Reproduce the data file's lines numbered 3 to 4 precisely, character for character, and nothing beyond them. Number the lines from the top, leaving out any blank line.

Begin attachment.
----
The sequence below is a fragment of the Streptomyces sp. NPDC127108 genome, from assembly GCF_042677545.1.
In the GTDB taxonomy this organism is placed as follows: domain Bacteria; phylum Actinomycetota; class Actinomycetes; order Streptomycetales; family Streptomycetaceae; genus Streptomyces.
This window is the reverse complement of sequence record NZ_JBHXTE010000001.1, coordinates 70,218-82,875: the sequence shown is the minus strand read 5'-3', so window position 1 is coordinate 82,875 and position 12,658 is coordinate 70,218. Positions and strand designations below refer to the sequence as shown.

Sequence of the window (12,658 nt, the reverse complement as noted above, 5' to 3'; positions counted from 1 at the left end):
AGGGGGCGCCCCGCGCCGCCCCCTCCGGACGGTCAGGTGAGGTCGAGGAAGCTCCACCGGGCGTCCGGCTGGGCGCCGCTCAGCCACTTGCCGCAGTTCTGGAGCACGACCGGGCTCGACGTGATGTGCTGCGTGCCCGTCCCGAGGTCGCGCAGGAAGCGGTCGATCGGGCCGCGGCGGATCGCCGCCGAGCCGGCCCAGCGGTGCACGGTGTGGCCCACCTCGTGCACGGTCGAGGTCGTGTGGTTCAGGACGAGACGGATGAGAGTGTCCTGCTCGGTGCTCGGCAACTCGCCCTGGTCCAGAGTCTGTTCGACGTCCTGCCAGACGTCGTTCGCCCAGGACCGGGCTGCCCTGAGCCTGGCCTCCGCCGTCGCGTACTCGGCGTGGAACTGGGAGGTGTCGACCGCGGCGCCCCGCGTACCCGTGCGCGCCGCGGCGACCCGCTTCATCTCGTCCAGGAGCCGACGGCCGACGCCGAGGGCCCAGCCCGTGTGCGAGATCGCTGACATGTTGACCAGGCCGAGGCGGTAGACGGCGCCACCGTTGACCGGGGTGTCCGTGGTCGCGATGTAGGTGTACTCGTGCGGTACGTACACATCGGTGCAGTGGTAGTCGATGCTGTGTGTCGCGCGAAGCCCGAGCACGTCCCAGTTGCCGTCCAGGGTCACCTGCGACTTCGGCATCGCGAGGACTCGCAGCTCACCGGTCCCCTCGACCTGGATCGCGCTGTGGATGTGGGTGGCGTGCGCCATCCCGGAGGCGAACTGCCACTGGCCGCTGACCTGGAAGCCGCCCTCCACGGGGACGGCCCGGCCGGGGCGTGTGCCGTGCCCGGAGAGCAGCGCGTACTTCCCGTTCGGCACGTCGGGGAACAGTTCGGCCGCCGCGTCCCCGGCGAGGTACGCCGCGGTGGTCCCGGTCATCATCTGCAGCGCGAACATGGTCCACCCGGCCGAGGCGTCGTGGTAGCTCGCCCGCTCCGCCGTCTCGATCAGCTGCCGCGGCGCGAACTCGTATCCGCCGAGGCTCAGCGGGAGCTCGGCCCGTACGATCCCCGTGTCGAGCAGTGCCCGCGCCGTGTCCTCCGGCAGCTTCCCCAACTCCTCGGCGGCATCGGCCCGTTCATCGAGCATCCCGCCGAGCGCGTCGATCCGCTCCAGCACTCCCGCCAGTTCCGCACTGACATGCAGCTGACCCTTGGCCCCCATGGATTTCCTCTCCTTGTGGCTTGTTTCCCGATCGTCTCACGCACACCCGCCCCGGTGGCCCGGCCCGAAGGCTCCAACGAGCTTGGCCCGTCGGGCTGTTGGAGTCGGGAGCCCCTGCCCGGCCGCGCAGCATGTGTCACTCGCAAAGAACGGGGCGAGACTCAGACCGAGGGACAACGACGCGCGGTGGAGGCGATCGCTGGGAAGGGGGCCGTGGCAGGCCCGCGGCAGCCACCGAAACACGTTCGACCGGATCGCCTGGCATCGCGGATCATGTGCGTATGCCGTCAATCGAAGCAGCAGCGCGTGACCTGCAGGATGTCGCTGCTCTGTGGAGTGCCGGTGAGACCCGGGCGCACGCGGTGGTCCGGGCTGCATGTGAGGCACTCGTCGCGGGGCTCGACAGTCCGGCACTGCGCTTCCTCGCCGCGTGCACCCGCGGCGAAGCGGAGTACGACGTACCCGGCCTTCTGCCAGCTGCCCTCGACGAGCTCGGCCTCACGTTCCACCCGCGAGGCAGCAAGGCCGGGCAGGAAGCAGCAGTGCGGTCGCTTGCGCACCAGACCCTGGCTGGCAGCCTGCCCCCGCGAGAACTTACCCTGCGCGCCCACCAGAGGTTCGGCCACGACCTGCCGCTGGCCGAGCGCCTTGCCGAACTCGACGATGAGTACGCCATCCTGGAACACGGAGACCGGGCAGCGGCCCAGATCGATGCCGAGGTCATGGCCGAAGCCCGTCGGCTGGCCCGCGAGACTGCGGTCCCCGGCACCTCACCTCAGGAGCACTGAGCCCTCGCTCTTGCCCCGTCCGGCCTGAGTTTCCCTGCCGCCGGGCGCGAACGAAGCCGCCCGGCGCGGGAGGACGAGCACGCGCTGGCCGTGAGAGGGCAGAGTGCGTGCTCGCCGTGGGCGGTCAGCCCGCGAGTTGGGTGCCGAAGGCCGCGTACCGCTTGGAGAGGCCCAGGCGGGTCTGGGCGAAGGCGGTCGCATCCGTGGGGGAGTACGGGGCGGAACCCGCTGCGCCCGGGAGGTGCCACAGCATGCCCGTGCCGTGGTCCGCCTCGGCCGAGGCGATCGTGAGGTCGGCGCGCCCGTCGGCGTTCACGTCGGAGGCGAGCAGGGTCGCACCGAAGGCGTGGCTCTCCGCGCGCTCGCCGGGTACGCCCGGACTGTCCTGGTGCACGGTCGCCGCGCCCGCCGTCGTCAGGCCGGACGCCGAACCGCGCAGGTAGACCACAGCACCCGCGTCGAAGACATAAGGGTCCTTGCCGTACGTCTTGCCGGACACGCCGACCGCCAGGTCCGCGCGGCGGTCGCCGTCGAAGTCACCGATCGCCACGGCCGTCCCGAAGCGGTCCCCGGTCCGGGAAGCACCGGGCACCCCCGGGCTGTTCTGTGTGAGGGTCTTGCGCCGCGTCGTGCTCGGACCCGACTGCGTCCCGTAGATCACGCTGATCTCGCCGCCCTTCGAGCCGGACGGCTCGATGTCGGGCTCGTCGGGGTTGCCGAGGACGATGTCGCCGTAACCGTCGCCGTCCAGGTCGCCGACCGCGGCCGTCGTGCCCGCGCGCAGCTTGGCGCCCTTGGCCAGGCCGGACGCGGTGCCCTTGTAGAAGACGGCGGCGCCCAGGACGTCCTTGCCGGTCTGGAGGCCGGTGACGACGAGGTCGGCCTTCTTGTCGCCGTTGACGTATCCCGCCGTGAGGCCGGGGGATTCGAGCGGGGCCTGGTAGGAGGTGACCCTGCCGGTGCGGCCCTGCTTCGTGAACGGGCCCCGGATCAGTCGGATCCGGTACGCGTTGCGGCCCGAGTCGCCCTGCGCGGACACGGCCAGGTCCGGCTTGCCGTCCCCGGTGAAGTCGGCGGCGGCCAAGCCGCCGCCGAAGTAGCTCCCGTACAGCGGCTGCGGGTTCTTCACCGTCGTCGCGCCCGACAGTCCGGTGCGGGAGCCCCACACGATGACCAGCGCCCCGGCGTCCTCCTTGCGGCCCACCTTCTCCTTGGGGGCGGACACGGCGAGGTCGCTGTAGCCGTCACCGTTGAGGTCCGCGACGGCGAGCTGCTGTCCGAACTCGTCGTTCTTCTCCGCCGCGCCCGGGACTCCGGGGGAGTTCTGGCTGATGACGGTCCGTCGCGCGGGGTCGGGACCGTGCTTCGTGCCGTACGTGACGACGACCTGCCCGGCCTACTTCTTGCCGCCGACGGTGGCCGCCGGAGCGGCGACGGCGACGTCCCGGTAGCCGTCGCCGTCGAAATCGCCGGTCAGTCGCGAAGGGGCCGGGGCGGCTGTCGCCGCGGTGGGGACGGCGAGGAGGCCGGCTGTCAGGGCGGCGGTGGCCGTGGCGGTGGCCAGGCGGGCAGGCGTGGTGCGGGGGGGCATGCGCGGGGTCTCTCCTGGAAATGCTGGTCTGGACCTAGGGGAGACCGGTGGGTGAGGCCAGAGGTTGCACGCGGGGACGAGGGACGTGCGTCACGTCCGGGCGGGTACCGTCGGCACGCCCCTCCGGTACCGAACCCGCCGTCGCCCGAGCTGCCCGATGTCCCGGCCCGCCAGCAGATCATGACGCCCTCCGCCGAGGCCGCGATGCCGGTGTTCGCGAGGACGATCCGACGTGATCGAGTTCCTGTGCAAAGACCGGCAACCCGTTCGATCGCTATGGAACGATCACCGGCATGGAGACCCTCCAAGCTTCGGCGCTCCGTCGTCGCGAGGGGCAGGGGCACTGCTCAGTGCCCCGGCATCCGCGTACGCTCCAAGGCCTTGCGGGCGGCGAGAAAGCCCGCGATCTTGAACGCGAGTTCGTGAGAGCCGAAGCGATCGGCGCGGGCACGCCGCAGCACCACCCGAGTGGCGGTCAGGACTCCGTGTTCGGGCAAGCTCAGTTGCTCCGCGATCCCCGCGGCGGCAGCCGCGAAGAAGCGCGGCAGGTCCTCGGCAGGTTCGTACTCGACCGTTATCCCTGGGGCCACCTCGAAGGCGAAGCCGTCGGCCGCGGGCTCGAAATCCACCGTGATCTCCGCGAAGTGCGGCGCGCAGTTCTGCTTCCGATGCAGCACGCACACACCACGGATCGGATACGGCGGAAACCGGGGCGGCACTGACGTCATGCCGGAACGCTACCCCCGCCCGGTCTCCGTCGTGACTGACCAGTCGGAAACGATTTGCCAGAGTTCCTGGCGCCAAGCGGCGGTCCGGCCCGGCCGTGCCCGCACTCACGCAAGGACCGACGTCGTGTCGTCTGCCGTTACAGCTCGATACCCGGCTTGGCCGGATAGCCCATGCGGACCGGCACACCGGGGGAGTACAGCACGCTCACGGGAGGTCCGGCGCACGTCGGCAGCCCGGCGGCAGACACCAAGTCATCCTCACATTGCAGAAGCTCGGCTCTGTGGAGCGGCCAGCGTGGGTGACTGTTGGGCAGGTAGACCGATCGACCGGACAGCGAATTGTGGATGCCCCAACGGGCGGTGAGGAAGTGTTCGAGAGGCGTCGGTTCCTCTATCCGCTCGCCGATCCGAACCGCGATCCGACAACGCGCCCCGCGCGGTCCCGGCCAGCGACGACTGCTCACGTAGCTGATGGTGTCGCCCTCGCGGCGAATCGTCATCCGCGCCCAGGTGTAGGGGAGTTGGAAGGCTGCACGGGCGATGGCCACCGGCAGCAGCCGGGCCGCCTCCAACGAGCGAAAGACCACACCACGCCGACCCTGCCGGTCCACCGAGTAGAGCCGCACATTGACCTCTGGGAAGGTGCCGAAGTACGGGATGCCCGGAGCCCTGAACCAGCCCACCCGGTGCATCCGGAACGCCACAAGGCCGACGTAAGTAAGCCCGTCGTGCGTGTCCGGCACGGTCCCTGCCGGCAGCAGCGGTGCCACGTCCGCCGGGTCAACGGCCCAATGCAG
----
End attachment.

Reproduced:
This window is the reverse complement of sequence record NZ_JBHXTE010000001.1, coordinates 70,218-82,875: the sequence shown is the minus strand read 5'-3', so window position 1 is coordinate 82,875 and position 12,658 is coordinate 70,218. Positions and strand designations below refer to the sequence as shown.

Sequence of the window (12,658 nt, the reverse complement as noted above, 5' to 3'; positions counted from 1 at the left end):